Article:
When I called A Place to Bury Stranger's frontman Oliver Ackermann, he was at his neighborhood hardware store buying tubes of super glue. As it turns out, it's a necessary errand for the tour that will bring him and his band through SA.
"I'm trying to fix this little spinning parts on our stage lights," he explained. "They're all smashed up from the last tour."
The builder/destroyer narrative fits about as well as any for the Brooklyn band, who over the course of their decade-long lifespan have hung their reputation on both extremes. Once christened as New York's loudest band, the trio (Ackermann on guitar and vocals, Dion Lunadon on bass, Robi Gonzalez on drums) has only continued to push their sound — best described as a mix between The Jesus and Mary Chain and a jet engine — to more punishing extremes. They also hold the distinction of destroying their instruments onstage with more frequency than any band since The Who. Again, super glue is the fix.
On the flip side, Ackermann is making a name for himself with his Death by Audio effects pedals, used by the likes of TV on the Radio, Wilco and Nine Inch Nails. With APTBS, the loudness continues with their fourth album Transfixation, which came out in early February.
"There's such a feeling of meticulously building something and then destroying it," said Ackermann, noting the album's goal to mix "something so vicious with something so pretty."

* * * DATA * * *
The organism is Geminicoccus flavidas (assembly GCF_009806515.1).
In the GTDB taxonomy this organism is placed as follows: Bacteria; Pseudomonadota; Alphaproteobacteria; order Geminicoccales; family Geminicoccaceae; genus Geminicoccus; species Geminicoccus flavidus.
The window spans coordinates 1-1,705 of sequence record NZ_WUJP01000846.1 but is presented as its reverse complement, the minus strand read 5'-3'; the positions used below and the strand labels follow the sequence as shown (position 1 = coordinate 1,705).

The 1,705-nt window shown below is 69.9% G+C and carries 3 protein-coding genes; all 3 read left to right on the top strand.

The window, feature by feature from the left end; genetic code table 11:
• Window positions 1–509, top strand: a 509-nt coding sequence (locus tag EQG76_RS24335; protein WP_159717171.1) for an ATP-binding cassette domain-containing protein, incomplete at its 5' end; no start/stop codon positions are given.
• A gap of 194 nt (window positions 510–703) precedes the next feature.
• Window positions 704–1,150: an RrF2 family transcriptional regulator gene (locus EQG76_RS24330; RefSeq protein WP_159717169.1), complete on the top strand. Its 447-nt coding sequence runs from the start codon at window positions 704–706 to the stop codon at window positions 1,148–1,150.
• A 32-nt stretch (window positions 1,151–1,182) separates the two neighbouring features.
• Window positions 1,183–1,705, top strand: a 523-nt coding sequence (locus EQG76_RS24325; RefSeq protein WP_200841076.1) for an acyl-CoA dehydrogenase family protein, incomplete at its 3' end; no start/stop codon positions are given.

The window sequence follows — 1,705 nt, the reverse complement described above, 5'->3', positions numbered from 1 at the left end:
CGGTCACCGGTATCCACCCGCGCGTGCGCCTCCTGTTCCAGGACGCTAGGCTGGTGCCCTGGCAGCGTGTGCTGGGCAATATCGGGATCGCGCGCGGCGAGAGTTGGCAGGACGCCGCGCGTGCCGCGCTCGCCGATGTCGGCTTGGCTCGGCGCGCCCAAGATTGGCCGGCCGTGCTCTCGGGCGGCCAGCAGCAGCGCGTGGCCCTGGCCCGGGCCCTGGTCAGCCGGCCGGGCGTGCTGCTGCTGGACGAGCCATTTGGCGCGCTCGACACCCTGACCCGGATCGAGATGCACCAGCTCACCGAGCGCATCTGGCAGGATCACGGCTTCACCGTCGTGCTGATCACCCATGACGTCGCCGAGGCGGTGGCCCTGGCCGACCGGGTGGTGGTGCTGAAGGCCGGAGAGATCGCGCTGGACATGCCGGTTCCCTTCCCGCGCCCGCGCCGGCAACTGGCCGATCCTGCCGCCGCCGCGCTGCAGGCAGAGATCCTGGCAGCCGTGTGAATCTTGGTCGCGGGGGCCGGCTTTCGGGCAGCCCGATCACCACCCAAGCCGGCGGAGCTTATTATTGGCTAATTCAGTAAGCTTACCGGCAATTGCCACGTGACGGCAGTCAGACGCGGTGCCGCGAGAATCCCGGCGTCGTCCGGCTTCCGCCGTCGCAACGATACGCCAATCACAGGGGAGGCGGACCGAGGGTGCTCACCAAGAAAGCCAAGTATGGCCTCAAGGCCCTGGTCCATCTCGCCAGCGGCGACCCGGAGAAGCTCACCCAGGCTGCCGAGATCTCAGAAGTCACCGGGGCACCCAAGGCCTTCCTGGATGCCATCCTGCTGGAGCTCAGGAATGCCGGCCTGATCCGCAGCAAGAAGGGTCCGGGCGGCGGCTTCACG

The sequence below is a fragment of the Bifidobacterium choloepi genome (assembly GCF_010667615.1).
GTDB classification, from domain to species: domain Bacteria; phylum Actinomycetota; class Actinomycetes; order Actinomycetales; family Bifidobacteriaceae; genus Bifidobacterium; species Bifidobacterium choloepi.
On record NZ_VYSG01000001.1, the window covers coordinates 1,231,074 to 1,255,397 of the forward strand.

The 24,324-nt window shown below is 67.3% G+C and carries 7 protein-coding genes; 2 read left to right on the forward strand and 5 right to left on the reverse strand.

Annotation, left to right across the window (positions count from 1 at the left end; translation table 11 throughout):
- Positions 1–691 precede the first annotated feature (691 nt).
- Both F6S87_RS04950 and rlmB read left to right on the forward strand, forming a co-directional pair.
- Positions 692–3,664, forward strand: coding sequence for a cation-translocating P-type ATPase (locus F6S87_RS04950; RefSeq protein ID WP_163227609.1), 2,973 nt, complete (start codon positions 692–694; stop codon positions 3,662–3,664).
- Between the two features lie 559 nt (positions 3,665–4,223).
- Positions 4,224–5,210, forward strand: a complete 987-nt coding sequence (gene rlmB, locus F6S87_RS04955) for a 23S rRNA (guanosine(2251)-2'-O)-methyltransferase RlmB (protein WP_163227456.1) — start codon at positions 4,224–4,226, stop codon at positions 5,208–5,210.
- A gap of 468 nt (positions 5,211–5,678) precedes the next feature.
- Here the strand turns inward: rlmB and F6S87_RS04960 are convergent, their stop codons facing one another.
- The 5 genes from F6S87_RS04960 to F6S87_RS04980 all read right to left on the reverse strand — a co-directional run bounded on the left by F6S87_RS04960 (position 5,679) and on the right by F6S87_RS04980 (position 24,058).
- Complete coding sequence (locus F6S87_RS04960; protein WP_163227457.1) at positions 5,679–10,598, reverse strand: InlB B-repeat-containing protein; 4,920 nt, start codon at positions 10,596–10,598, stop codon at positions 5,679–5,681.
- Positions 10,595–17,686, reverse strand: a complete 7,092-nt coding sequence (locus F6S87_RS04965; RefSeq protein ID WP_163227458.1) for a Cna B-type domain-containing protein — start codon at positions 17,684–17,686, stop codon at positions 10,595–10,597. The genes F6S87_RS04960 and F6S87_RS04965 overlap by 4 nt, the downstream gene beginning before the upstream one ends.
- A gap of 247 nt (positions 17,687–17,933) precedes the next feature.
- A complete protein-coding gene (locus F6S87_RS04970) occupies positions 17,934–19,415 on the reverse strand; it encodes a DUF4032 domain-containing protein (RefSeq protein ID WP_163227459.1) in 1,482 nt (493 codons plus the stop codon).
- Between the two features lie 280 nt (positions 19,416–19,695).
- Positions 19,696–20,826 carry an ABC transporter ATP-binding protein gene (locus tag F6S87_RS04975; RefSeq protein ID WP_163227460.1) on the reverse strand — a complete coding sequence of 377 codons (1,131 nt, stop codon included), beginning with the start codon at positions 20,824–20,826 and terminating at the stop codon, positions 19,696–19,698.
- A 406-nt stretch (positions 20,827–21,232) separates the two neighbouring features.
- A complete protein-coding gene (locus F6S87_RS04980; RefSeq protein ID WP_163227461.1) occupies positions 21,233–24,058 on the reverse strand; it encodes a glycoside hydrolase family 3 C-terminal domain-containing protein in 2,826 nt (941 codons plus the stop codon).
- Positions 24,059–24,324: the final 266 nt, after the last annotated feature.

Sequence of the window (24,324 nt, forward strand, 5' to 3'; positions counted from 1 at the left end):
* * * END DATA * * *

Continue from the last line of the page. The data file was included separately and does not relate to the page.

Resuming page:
It's live, though, where the band really comes into its own.
"In the moment, playing live is unlike anything else. It's like taking a drug, you're just instantly transported to another place," said Ackermann. "The best is when you can really let go. I think it happens to most anybody who listens to music where your brain sort of switches in this way and you're just riding along the music."
The current tour marks the first since the band's formation, an improvement Ackermann believes will allow them to keep plenty of edge to their live sets.
"That's the reason we go do this," he said. "We try to throw ourselves into crazy situations, play songs that we're not very familiar with, improvise parts, changing the set, things that make it so you can reach these places, rather than doing something mundane."
$10, 8pm Sun, March 1, The Korova, 107 E. Martin, 226-5070, thekorova.com
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